Arrow-right Camera
Go to e-Edition Sign up for newsletters Customer service
Subscribe now

This column reflects the opinion of the writer. Learn about the differences between a news story and an opinion column.

Opinion >  Column

The Slice: Take it outside

Yes, that is kimchi Lonnie Scott is eating. (Courtesy)
Yes, that is kimchi Lonnie Scott is eating. (Courtesy)

Some of the foods Lonnie Scott enjoys are treats his wife would prefer him to eat outside.

“She doesn’t like me to cook seafood in the house (and she’s from Maine!), and there are a couple others she can’t stand in the home,” wrote Scott, a retired Navy chaplain and pastor at Spangle Community Church.

“But the one she absolutely will not allow me to eat in the house is kimchi, the fermented cabbage and onion staple from Korea.”

(This is not the first time kimchi has come up in The Slice. Just last February, a reader, commenting on her husband’s fondness for jars of the pungent stuff, said “I just can’t get over the stench.” But back to Lonnie’s story.)

“I was stationed on Okinawa, and our neighbor in base housing was married to a Korean lady. When she would bring some kimchi to me I didn’t mind being outside too much. A cold winter day on Okinawa was 68 degrees.

“But here in the Spokane area, well, this photo was taken on my side porch in Spangle, and the outside temperature was 31 degrees. Do I get any sympathy here?”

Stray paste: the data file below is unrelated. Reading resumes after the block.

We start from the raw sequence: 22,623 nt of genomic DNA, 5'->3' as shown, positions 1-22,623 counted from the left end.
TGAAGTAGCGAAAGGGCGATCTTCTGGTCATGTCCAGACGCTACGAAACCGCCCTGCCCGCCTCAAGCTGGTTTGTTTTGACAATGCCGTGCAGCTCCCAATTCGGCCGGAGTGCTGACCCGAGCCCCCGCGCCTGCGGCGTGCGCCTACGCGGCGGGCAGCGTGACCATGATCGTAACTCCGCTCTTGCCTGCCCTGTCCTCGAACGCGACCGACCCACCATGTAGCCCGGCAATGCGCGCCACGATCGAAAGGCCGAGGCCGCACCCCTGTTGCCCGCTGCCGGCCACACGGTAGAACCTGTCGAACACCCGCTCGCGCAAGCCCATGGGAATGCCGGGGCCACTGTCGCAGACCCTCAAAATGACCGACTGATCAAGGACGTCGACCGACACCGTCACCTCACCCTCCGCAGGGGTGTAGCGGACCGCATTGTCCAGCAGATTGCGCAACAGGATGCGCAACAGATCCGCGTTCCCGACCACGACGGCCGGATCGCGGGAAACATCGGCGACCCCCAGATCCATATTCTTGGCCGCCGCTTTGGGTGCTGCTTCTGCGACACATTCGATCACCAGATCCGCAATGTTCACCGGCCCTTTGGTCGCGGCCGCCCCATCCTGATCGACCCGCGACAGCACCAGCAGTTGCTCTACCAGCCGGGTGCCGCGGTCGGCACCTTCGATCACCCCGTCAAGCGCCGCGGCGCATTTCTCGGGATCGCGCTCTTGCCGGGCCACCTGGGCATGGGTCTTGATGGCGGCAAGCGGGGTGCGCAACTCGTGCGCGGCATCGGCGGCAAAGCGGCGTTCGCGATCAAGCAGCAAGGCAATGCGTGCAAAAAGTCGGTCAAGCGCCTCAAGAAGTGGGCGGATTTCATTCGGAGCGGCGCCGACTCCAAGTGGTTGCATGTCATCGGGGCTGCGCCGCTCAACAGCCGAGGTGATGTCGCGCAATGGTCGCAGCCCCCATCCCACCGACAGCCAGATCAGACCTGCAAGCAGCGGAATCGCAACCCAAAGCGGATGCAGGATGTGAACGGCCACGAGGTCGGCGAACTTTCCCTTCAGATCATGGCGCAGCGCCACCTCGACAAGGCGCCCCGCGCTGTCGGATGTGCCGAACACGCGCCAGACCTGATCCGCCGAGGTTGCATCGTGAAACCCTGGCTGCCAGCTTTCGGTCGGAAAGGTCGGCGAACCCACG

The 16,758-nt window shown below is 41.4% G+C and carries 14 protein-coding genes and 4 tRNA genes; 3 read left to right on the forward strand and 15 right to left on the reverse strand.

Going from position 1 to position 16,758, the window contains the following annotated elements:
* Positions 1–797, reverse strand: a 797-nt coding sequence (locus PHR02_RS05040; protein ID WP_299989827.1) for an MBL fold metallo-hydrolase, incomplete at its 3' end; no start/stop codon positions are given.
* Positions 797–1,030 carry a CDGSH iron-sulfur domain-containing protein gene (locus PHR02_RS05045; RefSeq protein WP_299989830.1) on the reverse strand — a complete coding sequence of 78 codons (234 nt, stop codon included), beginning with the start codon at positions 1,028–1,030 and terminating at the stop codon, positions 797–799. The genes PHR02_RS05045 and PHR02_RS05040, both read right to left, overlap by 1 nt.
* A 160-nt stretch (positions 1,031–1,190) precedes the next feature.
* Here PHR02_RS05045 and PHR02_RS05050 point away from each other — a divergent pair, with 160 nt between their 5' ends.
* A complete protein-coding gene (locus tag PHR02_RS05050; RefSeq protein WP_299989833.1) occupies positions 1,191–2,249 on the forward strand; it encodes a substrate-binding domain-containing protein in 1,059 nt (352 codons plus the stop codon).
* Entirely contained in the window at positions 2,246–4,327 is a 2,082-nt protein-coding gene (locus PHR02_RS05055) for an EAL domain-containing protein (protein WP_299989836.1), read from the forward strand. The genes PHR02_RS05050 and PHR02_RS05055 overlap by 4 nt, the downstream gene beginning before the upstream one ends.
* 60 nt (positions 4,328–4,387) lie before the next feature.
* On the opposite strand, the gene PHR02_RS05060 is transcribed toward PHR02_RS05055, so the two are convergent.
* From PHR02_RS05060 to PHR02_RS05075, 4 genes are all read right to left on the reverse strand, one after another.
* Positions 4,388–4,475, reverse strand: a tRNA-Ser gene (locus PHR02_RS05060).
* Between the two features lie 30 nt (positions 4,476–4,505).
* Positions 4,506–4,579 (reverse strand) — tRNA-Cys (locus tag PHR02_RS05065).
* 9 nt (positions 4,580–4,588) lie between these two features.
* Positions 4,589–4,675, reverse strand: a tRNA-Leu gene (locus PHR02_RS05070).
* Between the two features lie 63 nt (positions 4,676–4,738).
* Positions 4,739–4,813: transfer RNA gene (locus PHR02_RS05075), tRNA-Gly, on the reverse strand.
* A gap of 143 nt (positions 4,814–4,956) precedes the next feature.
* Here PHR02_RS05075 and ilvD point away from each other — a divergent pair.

Lonnie added a postscript. “My wife thinks I’m nuts. First for liking kimchi, and secondly for sending this info to you.”

Don’t fret, Lonnie. It’s a wife’s job to occasionally suspect her husband has gone around the bend. It’s one of the ways she expresses love.

Comeback: Here’s what retired public school teacher Sarah Jensen used to say to those who would suggest teachers had it cushy when it came to pay and vacations, et cetera.

“If teachers have it so great, why didn’t you become one?”

Today’s dysfunctional family dinners memory: “I lived with my mother and stepfather during my teen years,” wrote Nancy Chevigny-Dahlke. “My stepfather never spoke to me … ever. We would be sitting at the table for dinner (the three of us) and my stepfather would speak to my mother about me as if I was not in the room. To him, I was invisible. That was very hurtful to an insecure teenage girl.”

Apropos of nothing: A Spokane Valley friend enjoys annoying local Seahawks fans by asking them if they think any of the players could point to Spokane on a map.

Today’s Slice question: Ever danced in your kitchen?

Write The Slice at P.O. Box 2160, Spokane, WA 99210; call (509) 459-5470; email pault@spokesman.com. Two percent of the women in Spokane look a bit like the late Frances Bavier.

More from this author